The two-metre long marine mammal rested on a beach on the north of the Baltic Sea island throughout the day on Thursday before heaving itself back into the water in the evening and swimming off.
“People were thrilled. You don’t get an opportunity like that very often,” said Michael Dähne, director for marine mammals at the German Maritime Museum on Friday.
After a beachgoer reported the unusual sighting on Thursday morning, the museum immediately sent its experts up to investigate.
The section of beach where the mammoth animal had landed was cordoned off as to prevent curious onlookers from disturbing it. “Everyone behaved exceptionally,” Dähne said.
The walrus was likely a female and appeared to be in good health, Dähne said. “It had no noticeable injuries, was a normal size for the time of year and was breathing normally, he added.
Growing up to three and a half metres long, the Atlantic walrus is smaller than its pacific cousin, but can still weigh up to a tonne.
Far from natural habitat
Why the walrus swam as far south as Rügen is unclear.
According to Dähne, this was the first time he was aware of that a walrus had been spotted in Mecklenburg-Western Pomerania.
While one walrus had been spotted north of Lübeck near to where the Baltic meets the North Sea, it is rare for this Arctic animal to have swum so far into the Baltic.
One explanation is that the animal simply wandered off somewhere new.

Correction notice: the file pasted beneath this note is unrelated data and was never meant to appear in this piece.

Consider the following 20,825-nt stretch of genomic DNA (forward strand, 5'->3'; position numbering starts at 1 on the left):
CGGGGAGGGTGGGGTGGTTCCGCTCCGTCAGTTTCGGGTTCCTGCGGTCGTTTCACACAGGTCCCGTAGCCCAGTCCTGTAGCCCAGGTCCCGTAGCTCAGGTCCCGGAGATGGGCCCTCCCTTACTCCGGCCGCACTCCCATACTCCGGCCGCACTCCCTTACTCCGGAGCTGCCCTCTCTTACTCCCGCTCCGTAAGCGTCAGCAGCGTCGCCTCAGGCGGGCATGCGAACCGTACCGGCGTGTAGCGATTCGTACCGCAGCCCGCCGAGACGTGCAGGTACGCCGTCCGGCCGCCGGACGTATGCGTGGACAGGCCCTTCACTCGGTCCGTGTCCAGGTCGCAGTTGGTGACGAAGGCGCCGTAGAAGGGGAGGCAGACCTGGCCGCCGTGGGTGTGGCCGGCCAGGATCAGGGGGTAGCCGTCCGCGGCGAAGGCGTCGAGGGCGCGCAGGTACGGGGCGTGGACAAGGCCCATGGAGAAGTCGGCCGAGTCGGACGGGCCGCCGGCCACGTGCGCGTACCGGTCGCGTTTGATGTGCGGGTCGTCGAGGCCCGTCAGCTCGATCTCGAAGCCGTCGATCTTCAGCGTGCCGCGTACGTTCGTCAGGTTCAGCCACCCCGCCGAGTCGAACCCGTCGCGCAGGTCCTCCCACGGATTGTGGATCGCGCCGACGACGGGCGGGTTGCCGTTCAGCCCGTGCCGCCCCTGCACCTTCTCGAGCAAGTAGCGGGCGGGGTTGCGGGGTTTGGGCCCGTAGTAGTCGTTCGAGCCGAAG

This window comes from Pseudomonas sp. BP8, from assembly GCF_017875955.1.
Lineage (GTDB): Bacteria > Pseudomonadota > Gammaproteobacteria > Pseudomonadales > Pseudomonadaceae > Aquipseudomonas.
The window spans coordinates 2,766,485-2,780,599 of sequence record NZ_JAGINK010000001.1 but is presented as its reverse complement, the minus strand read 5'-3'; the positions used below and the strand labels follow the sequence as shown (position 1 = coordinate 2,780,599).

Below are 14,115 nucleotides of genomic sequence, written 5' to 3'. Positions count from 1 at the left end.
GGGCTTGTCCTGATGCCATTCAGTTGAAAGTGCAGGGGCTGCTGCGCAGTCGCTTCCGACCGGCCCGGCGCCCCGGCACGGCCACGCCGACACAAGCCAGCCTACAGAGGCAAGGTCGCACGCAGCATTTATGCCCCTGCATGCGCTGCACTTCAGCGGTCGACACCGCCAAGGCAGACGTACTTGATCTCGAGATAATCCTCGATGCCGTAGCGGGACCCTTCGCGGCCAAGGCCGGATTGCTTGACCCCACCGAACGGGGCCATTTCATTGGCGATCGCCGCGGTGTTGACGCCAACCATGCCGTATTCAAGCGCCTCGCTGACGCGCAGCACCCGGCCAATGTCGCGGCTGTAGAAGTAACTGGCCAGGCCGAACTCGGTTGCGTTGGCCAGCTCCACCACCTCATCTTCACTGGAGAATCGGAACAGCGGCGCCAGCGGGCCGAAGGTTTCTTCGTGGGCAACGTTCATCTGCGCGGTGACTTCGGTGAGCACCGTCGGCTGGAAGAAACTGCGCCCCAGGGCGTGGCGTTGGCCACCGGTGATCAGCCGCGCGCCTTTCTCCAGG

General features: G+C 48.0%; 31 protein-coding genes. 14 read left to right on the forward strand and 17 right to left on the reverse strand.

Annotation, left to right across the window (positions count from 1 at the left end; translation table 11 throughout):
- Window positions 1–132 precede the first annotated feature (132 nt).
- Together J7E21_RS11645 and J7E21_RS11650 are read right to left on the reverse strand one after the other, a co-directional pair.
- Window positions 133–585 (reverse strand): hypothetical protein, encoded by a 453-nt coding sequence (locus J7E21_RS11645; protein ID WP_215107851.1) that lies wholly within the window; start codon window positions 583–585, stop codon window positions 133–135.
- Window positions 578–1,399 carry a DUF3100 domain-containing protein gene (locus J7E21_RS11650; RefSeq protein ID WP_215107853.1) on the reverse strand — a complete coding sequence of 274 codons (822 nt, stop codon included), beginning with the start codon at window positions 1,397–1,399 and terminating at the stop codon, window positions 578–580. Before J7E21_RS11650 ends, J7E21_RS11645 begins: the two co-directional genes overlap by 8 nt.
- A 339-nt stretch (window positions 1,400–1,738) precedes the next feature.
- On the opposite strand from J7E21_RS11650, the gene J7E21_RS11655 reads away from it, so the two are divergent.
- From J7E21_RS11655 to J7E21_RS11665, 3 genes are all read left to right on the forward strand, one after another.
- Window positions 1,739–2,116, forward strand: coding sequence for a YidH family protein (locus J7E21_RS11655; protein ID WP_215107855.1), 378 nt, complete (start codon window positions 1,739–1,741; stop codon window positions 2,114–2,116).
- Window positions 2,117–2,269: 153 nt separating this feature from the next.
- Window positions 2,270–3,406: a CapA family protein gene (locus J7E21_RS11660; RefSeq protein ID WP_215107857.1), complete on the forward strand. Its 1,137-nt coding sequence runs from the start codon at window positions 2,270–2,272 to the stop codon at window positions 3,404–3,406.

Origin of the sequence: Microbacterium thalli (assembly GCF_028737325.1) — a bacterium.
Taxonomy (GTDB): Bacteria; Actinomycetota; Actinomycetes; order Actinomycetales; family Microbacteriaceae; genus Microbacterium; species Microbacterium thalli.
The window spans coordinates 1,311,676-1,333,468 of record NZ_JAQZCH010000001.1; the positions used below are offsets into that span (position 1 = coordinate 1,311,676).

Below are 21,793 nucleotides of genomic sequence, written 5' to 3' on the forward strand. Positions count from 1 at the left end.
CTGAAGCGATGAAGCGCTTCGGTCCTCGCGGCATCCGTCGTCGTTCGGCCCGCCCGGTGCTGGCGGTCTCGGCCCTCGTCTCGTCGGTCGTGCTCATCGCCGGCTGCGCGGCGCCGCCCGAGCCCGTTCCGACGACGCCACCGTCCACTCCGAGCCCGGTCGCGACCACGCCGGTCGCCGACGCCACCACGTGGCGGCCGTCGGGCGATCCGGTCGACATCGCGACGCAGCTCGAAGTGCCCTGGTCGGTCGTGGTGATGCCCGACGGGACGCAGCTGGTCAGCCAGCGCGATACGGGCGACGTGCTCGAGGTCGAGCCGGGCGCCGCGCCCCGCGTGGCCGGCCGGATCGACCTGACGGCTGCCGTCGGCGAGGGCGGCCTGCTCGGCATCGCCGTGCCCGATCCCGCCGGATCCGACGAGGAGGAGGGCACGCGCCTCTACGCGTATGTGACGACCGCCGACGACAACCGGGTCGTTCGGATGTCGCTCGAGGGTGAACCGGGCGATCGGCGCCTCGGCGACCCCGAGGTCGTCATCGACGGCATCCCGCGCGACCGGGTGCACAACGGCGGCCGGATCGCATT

The Maritime Museum in Stralsund certainly has experience with such exotic guests. In 1965, a leatherback turtle from the Caribbean wandered into the Baltic Sea and died shortly after being rescued.
The animal, named after film diva Marlene Dietrich, was taxidermied and became one of the original exhibits in the Maritime Museum.
In 2020, a huge swordfish was recovered from a fish trap near the harbour of Wismar.
Another possible explanation is that the animal was seeking new territory due to habitat loss as a result of climate change.
Experts say that the decline of sea ice due to climate change could become a problem for walruses.
“When the ice recedes, there is simply less ice and fewer ice holes,” explained Dähne.
Walruses are mostly native to the polar regions of the Atlantic and Pacific oceans.
The closest region where walruses are common is Norway, where the population has rebounded significantly since the Norwegian government banned commercial hunting last century.